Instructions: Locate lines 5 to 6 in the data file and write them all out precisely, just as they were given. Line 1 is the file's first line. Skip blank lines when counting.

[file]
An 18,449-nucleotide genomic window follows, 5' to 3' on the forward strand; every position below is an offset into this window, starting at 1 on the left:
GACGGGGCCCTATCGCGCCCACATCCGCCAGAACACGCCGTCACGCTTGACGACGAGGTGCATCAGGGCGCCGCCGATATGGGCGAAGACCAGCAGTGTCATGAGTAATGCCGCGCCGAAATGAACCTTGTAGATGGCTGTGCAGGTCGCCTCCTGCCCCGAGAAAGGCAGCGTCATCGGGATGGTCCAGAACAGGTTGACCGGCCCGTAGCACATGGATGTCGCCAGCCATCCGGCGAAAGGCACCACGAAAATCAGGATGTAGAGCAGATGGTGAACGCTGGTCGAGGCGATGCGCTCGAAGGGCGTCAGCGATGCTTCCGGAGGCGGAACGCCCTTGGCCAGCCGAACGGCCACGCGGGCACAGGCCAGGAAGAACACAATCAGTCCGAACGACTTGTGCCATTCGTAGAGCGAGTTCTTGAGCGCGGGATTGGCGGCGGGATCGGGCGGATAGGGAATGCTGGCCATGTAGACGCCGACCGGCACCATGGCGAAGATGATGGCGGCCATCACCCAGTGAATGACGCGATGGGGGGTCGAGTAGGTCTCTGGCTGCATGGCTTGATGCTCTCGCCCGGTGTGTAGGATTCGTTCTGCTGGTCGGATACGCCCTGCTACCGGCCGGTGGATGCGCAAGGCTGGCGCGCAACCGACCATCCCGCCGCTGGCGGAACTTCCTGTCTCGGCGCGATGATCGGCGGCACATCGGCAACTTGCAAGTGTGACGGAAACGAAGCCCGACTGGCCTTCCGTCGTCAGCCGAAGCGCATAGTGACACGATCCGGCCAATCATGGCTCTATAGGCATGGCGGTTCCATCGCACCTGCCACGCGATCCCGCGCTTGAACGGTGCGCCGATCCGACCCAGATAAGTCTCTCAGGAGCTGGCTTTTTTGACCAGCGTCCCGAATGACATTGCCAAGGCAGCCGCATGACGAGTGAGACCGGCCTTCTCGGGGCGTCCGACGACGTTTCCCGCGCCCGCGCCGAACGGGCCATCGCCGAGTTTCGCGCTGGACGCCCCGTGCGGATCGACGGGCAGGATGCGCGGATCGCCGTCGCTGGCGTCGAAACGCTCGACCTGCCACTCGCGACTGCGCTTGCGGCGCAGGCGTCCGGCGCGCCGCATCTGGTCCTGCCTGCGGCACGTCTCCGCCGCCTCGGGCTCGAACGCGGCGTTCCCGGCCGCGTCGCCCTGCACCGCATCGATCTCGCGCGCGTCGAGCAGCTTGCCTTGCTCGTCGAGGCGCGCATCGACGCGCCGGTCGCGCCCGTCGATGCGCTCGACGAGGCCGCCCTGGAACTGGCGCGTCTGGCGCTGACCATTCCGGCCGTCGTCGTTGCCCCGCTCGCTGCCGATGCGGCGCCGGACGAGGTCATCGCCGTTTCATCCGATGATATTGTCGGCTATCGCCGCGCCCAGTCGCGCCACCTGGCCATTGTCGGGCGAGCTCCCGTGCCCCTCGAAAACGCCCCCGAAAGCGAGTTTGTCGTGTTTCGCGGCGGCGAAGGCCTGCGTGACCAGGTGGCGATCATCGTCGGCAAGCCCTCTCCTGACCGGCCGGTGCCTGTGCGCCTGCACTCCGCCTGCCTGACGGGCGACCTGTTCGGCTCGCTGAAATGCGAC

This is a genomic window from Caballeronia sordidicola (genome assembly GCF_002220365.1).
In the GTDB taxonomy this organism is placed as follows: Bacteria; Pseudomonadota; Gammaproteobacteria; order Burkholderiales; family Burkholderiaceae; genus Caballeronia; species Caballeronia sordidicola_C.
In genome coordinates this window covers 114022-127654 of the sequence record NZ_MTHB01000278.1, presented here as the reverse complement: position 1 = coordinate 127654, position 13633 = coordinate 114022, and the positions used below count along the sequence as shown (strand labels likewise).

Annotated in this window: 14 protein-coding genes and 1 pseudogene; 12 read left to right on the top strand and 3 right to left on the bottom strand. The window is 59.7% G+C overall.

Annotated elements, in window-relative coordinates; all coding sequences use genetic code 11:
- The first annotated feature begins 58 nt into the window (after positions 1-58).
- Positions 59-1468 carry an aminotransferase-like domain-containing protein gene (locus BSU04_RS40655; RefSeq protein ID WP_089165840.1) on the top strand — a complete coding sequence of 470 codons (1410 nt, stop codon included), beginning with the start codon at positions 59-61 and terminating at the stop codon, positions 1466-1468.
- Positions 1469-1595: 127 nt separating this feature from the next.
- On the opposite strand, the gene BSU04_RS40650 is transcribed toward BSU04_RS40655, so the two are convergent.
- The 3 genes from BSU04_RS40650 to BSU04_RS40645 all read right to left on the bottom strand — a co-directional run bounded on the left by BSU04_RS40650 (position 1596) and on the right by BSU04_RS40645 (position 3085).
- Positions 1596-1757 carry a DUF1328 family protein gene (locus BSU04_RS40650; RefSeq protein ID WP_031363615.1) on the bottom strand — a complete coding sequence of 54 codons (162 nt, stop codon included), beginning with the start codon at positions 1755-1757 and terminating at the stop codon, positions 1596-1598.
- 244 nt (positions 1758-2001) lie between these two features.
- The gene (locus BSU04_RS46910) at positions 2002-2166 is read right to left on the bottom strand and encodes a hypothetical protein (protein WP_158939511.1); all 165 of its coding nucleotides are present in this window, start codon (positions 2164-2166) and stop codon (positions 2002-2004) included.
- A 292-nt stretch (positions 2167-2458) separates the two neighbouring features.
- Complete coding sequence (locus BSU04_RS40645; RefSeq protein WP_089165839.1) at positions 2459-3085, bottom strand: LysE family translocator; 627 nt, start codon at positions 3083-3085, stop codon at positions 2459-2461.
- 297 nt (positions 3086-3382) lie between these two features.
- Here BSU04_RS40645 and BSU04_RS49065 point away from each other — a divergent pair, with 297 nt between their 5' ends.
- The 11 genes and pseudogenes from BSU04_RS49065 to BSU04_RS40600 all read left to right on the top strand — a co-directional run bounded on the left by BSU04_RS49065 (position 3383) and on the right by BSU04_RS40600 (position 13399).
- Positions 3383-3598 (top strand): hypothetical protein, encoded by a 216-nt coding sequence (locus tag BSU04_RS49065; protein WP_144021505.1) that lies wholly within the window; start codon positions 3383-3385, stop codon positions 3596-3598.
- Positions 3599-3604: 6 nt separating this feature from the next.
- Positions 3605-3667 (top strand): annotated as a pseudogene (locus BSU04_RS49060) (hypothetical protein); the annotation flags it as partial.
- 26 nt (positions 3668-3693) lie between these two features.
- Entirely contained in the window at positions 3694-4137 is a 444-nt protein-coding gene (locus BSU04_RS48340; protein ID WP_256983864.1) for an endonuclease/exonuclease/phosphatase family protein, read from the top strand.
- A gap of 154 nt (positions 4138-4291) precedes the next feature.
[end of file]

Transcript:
In genome coordinates this window covers 114022-127654 of the sequence record NZ_MTHB01000278.1, presented here as the reverse complement: position 1 = coordinate 127654, position 13633 = coordinate 114022, and the positions used below count along the sequence as shown (strand labels likewise).

Annotated in this window: 14 protein-coding genes and 1 pseudogene; 12 read left to right on the top strand and 3 right to left on the bottom strand. The window is 59.7% G+C overall.